Three Rules Of How To “Be” In The Opening Of A New Life

Rule #1 Pay Attention Baby Boomers

New Openings show up in many ways. But if we aren’t paying attention to what the world is giving or taking away from us, we can miss those possibilities of starting over again. In other words, if we don’t notice the lessons of daily life something is lost. We don’t see the opportunity. We don’t allow the new awareness and experience. Often, we don’t know until later, after the time of choice has passed.

One example, includes discovering DNA by accident in a lab experiment.  Scientists were finished with an experiment and someone noticed what they had found. In another example, Robert Van De Castle, in his book Our Dreaming Mind, talked about Elias Howe. Howe was working on a way to thread the shank of an electric sewing machine needle. He found his answer in a dream.  Later, by studying his dream, Elias was able to realize the message.   He saw he had to move the thread from the middle of the shank to near the tip. It pays to be aware of what is going on in our lives.

Rule #2 Let It Pass

We can try things but at the same time we have to let things pass.  There is a parable Ekhart Tolle uses in The New Earth that illustrates this nicely. It goes something like this: There was a Chinese monk who won a convertible car. His friends and relatives said, “How wonderful. How lucky you are.” The monk said, “Maybe.” He drove around with the top down, having a great time. But a car hit him and he went to the hospital with a broken leg. His friends and relatives came to the hospital to visit and said, “How unfortunate.” He said, “Maybe.” While he was in the hospital, there was a storm that washed his house down a hill. It occurred in the middle of the night, crushing his house completely. His friends and relatives came to the hospital and said, “How fortunate you are, to be in the hospital.  You would have been killed.” He could let the “good” and “bad” happen and just keep on going, accepting that things can change at any moment.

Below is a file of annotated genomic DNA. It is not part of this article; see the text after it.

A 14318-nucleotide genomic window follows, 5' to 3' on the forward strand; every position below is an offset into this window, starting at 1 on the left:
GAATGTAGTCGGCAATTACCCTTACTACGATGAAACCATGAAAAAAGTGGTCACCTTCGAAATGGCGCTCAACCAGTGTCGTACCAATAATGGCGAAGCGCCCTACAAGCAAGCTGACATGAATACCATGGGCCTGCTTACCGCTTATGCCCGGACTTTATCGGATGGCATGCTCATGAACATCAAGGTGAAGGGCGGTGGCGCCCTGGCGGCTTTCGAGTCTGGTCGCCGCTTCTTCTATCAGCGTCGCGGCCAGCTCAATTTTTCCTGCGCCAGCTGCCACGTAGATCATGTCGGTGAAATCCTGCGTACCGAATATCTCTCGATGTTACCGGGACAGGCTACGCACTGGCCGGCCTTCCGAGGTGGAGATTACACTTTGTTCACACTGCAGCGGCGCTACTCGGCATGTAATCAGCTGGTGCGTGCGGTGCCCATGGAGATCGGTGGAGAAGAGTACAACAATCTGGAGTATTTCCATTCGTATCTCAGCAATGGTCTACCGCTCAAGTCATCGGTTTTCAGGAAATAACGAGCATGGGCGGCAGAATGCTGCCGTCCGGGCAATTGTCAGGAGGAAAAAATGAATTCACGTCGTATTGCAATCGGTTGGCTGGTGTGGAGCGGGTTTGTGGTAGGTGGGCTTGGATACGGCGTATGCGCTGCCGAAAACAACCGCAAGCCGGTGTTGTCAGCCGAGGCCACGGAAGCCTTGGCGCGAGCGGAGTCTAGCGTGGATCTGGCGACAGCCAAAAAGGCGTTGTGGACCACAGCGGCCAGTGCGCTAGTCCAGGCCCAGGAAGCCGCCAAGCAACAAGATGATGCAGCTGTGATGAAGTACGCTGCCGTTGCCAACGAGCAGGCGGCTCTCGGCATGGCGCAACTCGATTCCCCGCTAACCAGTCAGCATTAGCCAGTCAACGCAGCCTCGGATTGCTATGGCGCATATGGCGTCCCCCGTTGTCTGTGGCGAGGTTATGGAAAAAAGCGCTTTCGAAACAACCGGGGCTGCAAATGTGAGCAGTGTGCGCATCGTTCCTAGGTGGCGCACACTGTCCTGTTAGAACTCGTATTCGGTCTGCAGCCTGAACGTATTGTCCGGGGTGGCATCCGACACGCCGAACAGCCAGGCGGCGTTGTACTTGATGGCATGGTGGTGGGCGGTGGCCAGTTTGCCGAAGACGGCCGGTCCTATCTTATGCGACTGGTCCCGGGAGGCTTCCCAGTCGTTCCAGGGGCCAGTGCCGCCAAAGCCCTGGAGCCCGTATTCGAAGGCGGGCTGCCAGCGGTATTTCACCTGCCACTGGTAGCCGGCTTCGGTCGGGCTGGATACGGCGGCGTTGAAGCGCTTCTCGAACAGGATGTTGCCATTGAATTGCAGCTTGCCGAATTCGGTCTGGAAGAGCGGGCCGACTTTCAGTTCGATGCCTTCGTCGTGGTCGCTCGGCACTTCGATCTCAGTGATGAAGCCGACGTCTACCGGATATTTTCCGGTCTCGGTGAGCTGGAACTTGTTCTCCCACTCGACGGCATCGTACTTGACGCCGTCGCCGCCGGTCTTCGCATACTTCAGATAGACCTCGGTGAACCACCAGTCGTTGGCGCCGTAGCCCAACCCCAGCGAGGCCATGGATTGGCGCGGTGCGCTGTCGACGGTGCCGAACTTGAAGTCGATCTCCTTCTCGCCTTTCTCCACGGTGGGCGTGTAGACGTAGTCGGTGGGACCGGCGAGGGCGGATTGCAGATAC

For example, I didn’t let It pass when I tried jewelry making. I didn’t recognize that I had to wait to see how I felt as I was doing it. I forced myself to choose this path. I tried to convince myself it was the best Idea. My real motivation was to find an answer to my dilemma. I was uncomfortable and frantic about finding some resolution. On the other hand, Tolle’s Monk was at ease and awake in the flow of life.

Rule #3 Beware Of Addiction,  

We can be addicted to anything. All that’s necessary, is to over-value feeling the intense emotions that result from something external. We believe that some external thing, whether it be doing jewelry, drinking, eating or whatever, will make us happy and give us pleasure.  This addiction gains a compelling life of it’s own. The trouble is, that when we reach that pleasurable goal, there is no lasting emotional satisfaction. What’s worse is that there are the negative consequences. For me, in jewelry making, I would have settled for a direction based on a store owner’s enthusiasm about my work, not because I really wanted to spend the time doing it each day. I would have done it for approval, not because of an inner fire, drive, and curiosity at discovering and engaging in a true passion.

I had the order backwards. I needed to be happy first. I needed to be happy being empty and curious: Curious so I could pay attention to what attracts me now in my life. What is here today that calls me to focus and engage me? It can be in some employment seniors might like, or anything else? It could be an activity or idea from the past. The difference is that I am more interested and stimulated by the action now, than I was then. This internal pull is the motivator that shows the way, that provides midlife meaning. The Monk had the right attitude. He’s a great model. He doesn’t fight the outside changes as they happen. He stays fundamentally calm and grounded, as he waits.  Yet, he is alert about what evolves from his life experience, both its breakdowns and gifts.